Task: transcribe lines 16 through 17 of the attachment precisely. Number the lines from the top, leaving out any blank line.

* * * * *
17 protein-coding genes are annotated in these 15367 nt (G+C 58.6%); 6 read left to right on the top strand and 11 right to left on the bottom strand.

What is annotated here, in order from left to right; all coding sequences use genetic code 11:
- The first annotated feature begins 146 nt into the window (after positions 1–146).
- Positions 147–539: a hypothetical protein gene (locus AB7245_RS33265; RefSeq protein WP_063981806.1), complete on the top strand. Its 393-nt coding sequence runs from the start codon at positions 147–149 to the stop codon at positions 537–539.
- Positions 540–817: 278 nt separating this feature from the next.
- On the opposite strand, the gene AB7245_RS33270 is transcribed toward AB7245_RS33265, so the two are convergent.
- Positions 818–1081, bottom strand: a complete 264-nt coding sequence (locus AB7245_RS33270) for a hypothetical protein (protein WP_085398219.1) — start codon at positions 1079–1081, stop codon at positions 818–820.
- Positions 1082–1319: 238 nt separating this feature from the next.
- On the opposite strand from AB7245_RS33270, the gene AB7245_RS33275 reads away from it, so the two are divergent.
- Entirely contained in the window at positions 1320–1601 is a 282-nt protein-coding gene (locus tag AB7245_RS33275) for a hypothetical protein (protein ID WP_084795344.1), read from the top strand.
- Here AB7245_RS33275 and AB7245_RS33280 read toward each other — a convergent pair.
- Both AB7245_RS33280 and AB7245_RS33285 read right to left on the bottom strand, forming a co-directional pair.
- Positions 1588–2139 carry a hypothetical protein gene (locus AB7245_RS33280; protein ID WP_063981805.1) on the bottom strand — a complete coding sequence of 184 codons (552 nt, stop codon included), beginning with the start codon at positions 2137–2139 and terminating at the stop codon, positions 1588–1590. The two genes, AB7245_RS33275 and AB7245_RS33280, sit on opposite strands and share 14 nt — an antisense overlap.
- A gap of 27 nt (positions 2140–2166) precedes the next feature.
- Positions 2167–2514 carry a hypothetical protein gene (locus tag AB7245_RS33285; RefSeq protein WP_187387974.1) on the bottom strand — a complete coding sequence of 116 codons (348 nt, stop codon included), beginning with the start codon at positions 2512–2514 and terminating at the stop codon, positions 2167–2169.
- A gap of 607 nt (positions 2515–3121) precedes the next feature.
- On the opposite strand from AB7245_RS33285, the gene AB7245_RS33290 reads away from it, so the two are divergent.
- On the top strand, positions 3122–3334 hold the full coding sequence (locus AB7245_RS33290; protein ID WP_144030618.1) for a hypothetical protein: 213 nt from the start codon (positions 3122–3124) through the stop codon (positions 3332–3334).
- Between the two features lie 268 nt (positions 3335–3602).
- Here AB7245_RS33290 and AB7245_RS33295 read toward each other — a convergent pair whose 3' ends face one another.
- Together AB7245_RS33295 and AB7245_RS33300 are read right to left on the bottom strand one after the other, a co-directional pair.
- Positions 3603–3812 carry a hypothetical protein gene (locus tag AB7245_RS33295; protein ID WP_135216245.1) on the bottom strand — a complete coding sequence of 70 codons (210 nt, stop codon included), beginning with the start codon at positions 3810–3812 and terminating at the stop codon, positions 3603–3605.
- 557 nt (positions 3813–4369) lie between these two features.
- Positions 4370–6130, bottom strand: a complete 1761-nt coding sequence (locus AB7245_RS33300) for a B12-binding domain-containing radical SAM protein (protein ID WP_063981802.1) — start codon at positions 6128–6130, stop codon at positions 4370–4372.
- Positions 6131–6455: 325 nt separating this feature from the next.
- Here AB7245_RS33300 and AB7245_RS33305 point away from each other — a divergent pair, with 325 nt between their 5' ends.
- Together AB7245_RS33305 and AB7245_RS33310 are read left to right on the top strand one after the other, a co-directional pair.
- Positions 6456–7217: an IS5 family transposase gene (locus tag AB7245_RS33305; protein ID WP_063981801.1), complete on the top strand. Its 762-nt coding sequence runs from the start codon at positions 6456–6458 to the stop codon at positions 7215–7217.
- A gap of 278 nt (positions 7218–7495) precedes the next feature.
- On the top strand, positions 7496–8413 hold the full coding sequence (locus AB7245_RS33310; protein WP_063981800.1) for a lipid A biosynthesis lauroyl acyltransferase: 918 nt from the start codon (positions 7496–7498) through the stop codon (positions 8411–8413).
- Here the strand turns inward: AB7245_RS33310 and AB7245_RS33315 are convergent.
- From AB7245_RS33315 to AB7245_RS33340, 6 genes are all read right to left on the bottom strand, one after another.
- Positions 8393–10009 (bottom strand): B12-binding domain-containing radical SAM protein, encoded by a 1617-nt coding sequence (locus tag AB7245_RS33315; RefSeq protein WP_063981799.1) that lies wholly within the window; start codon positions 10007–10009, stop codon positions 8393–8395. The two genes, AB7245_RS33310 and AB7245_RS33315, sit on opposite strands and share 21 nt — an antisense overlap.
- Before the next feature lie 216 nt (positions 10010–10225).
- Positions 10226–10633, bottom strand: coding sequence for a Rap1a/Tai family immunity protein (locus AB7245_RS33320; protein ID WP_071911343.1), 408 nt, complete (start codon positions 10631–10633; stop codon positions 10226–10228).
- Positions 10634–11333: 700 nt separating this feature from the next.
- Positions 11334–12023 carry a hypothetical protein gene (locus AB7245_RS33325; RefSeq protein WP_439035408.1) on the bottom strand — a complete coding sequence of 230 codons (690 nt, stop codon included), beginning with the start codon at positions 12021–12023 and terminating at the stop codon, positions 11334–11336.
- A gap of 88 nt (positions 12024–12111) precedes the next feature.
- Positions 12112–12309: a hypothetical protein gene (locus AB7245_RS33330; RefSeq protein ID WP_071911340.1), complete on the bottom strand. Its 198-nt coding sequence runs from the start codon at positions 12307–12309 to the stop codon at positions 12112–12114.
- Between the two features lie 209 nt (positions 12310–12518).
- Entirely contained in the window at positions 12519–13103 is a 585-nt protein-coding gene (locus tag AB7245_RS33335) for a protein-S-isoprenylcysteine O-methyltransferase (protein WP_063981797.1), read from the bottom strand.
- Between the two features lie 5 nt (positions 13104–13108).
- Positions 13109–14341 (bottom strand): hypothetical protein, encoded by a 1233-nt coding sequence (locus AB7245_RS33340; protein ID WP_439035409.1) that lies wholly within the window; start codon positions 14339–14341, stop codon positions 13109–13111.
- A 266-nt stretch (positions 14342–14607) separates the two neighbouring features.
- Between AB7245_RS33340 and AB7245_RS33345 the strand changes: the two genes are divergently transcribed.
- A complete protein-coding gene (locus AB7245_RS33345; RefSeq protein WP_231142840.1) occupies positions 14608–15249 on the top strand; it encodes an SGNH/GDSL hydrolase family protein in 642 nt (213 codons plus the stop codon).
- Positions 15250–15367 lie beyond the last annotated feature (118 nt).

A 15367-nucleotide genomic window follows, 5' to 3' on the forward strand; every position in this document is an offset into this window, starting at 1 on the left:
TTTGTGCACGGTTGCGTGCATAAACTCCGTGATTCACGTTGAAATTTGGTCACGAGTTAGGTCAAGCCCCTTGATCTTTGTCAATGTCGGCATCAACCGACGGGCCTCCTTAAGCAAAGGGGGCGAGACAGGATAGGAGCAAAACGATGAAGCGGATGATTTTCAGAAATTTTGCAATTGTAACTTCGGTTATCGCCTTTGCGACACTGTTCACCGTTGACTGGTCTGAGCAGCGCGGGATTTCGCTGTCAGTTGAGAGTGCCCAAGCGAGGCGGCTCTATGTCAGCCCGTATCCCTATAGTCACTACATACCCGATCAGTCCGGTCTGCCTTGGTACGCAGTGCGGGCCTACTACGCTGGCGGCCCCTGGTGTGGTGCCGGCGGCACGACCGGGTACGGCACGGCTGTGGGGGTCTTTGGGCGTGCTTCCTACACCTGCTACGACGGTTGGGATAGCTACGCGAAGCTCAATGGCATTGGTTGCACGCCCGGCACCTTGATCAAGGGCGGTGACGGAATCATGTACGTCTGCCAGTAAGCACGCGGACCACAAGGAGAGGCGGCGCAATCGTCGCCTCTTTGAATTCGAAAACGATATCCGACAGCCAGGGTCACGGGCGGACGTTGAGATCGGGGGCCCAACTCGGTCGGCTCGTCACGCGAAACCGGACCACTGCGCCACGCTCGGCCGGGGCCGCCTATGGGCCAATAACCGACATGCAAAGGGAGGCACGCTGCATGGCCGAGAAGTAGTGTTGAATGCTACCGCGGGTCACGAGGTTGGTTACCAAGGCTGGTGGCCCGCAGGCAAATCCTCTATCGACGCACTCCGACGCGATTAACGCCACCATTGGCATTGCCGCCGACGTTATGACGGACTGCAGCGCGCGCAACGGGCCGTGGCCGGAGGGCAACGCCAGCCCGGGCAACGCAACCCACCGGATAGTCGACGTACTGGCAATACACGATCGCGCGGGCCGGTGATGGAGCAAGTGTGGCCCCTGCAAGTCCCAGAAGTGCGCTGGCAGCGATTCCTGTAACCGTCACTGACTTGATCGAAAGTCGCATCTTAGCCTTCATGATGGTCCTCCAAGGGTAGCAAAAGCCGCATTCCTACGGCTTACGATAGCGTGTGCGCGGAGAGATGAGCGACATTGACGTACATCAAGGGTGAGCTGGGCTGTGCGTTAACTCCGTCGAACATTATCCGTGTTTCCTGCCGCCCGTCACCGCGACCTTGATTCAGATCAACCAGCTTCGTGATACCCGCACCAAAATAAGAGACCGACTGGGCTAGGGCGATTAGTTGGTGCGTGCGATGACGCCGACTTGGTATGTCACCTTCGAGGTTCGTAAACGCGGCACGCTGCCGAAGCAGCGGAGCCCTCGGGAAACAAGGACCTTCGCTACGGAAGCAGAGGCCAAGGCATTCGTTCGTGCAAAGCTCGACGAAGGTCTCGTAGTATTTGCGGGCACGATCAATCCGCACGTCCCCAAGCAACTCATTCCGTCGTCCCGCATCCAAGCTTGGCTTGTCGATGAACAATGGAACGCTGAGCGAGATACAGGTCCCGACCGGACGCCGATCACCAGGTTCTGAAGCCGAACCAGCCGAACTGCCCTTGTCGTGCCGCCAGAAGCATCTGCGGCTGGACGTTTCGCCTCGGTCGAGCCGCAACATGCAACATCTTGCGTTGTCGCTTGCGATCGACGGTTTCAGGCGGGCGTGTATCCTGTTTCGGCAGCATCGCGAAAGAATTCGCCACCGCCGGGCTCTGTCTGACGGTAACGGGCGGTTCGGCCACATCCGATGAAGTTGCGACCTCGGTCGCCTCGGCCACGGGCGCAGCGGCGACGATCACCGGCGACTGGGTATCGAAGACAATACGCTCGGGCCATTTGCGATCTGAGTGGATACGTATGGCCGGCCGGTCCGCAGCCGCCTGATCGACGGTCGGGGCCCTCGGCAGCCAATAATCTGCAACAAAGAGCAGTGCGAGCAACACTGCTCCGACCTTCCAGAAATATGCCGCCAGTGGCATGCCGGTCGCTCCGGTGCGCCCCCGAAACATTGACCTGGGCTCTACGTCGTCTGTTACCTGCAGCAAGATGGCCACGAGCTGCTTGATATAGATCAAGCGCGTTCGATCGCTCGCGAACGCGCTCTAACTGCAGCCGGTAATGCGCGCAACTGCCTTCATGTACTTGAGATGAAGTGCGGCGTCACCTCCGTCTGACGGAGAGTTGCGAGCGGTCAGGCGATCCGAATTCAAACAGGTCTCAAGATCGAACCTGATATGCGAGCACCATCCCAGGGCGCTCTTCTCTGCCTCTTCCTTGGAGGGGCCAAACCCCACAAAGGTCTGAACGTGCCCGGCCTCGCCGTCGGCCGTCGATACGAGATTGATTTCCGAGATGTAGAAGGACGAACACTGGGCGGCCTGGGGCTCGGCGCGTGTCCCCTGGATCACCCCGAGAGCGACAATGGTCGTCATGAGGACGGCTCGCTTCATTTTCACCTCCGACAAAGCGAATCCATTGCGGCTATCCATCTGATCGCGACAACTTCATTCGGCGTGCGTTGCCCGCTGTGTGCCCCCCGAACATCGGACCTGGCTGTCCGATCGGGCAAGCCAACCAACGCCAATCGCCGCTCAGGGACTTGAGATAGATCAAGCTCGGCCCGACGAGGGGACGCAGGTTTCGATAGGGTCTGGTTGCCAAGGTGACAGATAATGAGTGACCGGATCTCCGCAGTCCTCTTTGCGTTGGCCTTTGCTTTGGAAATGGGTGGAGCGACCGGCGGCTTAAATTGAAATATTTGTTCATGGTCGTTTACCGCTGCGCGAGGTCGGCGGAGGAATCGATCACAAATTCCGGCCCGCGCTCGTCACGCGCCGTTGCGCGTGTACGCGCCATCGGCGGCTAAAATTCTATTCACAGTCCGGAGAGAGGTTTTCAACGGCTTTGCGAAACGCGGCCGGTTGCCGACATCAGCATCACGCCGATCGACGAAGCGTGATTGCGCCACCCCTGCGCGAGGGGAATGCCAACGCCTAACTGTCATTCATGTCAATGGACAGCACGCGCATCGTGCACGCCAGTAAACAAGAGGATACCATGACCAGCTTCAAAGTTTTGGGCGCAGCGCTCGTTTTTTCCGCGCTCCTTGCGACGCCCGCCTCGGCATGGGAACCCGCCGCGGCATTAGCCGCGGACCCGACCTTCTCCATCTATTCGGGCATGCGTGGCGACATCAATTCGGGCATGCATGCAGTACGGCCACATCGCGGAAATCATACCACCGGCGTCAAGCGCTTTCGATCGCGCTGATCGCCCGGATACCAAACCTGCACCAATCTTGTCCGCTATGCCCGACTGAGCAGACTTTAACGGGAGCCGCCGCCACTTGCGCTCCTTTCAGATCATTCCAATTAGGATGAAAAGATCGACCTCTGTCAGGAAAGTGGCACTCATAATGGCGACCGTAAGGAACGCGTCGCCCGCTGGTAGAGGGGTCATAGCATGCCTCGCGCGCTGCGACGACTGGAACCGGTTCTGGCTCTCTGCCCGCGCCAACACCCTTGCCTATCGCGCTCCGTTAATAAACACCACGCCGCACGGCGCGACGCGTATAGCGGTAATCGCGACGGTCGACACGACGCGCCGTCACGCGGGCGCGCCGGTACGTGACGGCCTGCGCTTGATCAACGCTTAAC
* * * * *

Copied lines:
- A gap of 607 nt (positions 2515–3121) precedes the next feature.
- On the opposite strand from AB7245_RS33285, the gene AB7245_RS33290 reads away from it, so the two are divergent.